Despite the pledge by government that there will be no rise in VAT, that doesn’t stop the Chancellor tinkering around the edges. And there’s a good chance that consumers, housing associations, and not-for-profit organisations could end up a lot worse off as a result…
Notwithstanding the triple-lock tax clause specifying that rates of VAT will not rise, and there would be no detrimental decrease in the scope of the VAT zero rate and reduced rate during the term of this Parliament, this doesn’t prevent a change to the scope of VAT being made, specifically where such a change may be applicable following a court or tribunal decision, or in response to infraction by the EU Commission.
With this in mind, there are a number of VAT issues likely to be addressed in the Autumn Statement.
By applying VAT at the reduced rate of 5 per cent to the installation of energy-saving materials in residential property, the UK has been found to be in breach of European VAT law. The Autumn Statement is likely to announce the application of VAT at the standard-rate to the installation of all new energy-saving projects, commencing some time in 2016. This development will result in increased costs for consumers, housing associations, and not-for-profit organisations unable to recover VAT on underlying costs.
In response to the VAT tribunals’ decisions involving offshore-based VAT avoidance schemes, VAT legislation is likely to be amended enabling it to be charged on services ‘used and enjoyed’ in the UK. This means, for example, that the effective use and enjoyment of advertising services could be regarded as taking place in the UK, irrespective of where the recipient of the services is located.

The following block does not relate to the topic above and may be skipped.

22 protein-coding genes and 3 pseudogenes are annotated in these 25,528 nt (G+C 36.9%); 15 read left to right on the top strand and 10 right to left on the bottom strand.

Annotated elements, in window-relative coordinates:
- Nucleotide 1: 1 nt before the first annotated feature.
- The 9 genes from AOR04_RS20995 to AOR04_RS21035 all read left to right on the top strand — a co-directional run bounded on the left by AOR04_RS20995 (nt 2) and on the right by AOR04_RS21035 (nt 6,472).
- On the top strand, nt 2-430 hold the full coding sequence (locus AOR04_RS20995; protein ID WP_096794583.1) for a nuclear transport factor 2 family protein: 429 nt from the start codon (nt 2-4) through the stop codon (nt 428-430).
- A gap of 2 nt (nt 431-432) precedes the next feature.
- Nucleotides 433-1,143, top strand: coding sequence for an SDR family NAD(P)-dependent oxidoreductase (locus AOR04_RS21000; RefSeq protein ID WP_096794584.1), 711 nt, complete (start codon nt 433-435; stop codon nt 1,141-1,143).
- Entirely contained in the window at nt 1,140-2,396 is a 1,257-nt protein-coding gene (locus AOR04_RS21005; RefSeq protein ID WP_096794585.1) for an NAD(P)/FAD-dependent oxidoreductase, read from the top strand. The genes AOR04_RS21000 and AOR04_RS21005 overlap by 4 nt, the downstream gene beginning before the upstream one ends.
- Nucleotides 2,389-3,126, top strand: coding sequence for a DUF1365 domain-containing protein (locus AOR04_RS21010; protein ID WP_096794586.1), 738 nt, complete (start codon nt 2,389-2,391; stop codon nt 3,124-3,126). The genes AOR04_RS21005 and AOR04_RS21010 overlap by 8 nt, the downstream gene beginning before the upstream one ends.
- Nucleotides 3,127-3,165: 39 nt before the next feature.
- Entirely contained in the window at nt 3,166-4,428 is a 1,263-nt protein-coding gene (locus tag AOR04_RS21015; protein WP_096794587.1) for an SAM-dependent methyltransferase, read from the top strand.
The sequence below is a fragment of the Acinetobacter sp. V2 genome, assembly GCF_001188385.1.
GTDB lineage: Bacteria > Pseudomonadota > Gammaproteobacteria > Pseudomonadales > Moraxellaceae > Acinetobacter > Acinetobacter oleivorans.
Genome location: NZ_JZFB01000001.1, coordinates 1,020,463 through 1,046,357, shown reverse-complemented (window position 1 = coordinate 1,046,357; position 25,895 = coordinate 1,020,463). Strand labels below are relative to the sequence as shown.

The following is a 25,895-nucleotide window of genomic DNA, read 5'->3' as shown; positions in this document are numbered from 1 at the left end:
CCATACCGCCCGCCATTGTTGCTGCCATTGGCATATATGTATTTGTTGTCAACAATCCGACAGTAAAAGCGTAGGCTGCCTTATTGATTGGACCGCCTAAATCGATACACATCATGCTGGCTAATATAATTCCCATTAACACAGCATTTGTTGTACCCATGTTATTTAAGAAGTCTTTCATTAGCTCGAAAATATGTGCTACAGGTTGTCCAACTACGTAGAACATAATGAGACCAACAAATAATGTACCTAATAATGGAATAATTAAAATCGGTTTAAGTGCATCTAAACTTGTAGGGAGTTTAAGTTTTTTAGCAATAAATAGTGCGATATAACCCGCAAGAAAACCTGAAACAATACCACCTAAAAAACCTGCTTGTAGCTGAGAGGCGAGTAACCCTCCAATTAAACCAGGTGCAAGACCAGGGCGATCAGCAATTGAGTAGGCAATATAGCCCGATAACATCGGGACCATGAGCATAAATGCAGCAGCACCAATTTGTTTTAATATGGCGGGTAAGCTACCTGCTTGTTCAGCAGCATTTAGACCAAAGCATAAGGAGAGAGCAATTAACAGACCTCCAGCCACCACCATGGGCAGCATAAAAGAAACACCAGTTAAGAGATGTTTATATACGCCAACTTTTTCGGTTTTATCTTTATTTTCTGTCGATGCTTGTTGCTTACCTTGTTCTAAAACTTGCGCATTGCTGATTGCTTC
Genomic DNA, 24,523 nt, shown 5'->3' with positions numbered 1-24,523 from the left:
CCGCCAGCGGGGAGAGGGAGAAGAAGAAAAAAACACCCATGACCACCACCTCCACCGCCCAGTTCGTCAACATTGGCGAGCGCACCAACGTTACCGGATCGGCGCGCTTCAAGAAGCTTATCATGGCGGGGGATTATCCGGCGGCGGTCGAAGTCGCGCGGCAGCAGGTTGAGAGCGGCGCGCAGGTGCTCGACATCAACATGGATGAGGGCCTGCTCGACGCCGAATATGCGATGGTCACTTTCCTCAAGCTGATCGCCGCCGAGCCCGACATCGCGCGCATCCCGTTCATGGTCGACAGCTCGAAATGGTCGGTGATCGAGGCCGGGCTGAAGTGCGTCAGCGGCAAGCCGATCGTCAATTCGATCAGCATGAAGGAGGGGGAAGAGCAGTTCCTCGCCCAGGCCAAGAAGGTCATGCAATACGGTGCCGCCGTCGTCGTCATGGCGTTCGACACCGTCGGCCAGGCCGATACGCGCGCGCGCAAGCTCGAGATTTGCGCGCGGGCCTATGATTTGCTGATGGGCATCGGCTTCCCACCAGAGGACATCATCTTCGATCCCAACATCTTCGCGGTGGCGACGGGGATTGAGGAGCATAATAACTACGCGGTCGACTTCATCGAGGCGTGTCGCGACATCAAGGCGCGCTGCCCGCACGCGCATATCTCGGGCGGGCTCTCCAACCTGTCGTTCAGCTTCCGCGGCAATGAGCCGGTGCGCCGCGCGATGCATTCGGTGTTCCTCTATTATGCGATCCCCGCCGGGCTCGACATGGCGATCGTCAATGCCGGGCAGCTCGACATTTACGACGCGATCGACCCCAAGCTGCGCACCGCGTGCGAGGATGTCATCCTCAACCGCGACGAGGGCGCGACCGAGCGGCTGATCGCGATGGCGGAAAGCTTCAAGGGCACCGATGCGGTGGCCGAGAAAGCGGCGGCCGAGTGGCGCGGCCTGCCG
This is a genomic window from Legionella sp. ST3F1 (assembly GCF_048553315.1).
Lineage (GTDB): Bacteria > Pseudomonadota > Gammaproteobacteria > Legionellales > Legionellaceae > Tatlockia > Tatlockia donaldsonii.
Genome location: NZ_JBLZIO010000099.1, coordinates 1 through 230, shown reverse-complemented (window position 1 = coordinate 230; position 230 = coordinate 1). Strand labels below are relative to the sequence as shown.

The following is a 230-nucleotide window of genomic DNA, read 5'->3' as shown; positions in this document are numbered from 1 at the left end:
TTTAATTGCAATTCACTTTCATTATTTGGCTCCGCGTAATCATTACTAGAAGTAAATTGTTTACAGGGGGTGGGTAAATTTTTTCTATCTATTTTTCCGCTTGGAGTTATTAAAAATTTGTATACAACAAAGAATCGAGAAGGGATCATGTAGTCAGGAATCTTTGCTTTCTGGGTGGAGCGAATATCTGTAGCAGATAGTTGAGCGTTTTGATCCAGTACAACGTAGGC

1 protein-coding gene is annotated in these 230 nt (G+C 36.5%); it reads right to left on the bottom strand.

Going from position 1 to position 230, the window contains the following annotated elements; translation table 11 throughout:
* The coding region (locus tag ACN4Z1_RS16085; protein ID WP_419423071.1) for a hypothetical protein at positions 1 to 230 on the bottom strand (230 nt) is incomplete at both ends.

To take account of VAT tribunals’ findings in building projects, and to reflect changes to permitted development rights, VAT legislation and policy is likely to change the extent that VAT zero-rating can be applied to the construction and/or conversion of buildings, including:
- conversions carried out under permitted development rights;
- construction of buildings that retain or utilise parts of previously existing buildings;
- dwellings formed from more than one building; and
- changes to the VAT treatment of the construction of annexes.
As recent European Court decisions have cast doubt on HMRC’s developing policy aimed at restricting VAT recovery by charities and not-for-profit organisations, if we had one ‘wish’ for this Autumn Statement, it would be for the announcement of a formal consultation on the right to VAT recovery by charities in receipt of subsidies and grants.
However, what we are likely to see is an announcement aimed at strengthening the VAT Avoidance Disclosure Regime, which if nothing else, will give commentators the opportunity to compose ‘Draft VADR’ headlines.